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Economic prosperity and quality of life

Monday 19 April 2004

Kiwis need to understand the link between economic prosperity and quality of life

The policy decisions that reflect our social and environmental values also affect our national prosperity. It is vital that we actively debate the full impacts of values-based decisions on national prosperity, and understand clearly how national prosperity funds social services, infrastructure and environmental quality. The recently released Growth and Innovation Advisory Board research indicates that New Zealanders do not understand the connection – too many Kiwis think they can have the best of both worlds.

The evidence is that our social and environmental quality reflect our economic performance. Ranked just under the OECD average in 1970, New Zealand’s GDP per capita in terms of purchasing power fell to 20th ranking in 1999 (at 82% of the average value). Ranked 11th in 1975 by the Human Development Index, New Zealand fell to 20th by 2001. Similarly New Zealand’s ranking by the Environmental Sustainability Index has dropped from 6th to 19th in 2002.

IPENZ Chief Executive, Dr Andrew Cleland says that it is unrealistic for New Zealand to spend a significantly different percentage of national income on the environment, infrastructure, health or education than any other country. If our national prosperity per capita is low by international standards then we will inevitably have a low spend on the services the survey shows we value.

We want the best, and we must accept that the spending shortfall cannot be made up simply by becoming more efficient. For example, health costs are largely internationally determined, and little affected by local efficiency.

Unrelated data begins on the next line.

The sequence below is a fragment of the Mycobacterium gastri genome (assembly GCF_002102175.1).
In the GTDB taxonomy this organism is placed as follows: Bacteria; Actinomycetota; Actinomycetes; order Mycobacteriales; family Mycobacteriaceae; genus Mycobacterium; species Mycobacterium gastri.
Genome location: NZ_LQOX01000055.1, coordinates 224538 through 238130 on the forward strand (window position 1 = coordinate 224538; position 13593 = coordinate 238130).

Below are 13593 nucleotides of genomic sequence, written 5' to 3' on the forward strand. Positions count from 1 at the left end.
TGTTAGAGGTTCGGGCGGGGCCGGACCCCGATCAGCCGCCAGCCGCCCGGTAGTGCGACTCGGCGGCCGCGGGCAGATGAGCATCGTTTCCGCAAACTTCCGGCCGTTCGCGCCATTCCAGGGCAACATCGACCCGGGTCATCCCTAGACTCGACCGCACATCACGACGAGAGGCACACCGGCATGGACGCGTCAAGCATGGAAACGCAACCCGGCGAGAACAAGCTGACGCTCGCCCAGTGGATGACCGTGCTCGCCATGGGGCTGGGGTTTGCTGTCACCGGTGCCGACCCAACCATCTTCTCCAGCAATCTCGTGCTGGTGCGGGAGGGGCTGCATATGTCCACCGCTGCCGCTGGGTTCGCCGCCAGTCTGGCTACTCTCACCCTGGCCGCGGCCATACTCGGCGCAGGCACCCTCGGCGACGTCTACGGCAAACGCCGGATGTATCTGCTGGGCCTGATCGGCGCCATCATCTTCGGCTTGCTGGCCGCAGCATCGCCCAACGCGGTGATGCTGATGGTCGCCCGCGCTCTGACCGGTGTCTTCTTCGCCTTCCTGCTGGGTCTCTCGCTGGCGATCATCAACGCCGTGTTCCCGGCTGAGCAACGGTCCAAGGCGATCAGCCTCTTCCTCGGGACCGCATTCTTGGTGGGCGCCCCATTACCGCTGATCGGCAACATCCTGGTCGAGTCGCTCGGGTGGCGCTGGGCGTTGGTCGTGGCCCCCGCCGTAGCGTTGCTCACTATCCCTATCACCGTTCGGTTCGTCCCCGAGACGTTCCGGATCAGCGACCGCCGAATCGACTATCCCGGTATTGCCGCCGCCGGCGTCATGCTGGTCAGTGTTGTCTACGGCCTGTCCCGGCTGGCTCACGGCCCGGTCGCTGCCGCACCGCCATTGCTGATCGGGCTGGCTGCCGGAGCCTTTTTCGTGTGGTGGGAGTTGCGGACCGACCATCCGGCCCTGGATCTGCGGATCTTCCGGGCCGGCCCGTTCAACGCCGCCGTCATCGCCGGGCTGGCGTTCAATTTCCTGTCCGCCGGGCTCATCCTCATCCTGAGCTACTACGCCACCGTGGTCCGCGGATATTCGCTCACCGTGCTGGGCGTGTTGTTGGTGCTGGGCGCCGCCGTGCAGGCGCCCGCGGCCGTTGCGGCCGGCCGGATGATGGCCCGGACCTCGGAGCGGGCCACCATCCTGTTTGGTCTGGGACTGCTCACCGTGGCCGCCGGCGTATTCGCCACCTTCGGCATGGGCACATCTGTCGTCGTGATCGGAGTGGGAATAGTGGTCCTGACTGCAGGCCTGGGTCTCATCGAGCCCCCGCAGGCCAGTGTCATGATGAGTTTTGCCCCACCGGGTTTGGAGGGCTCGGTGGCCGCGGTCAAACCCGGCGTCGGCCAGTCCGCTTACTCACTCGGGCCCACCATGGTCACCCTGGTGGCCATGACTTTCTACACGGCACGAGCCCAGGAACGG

There is increasing evidence that the Resource Management Act, which aims to protect our values, also hinders development, to our national detriment.

Whenever we make a value-based choice to forgo an internationally available technology, we must consider whether it will reduce our economic competitiveness, and lead ultimately to lower social and environmental spending. Sometimes the tradeoff will be worth it; when we chose to use radioactive technologies for health purposes only, but not for food irradiation or nuclear power generation, there was little cost for us. However, the cost to national prosperity of forgoing other technologies such as genetic modification could be much larger, and could ultimately impact on the quality of our schools and hospitals.

No-one suggests that we should return to old-fashioned industrial expansionism or blindly accept new technologies, but we must not bypass promising new developments without properly informed debate in our communities on the benefits they might bring for social and environmental funding versus the costs and the risks they represent to what we hold dear.

Unless the connections between social, environmental and economic performance are better understood in our communities, well-intended decisions based on our environmental, social and economic values could ironically end up contributing to a continued decline on all three fronts – something no-one wants.


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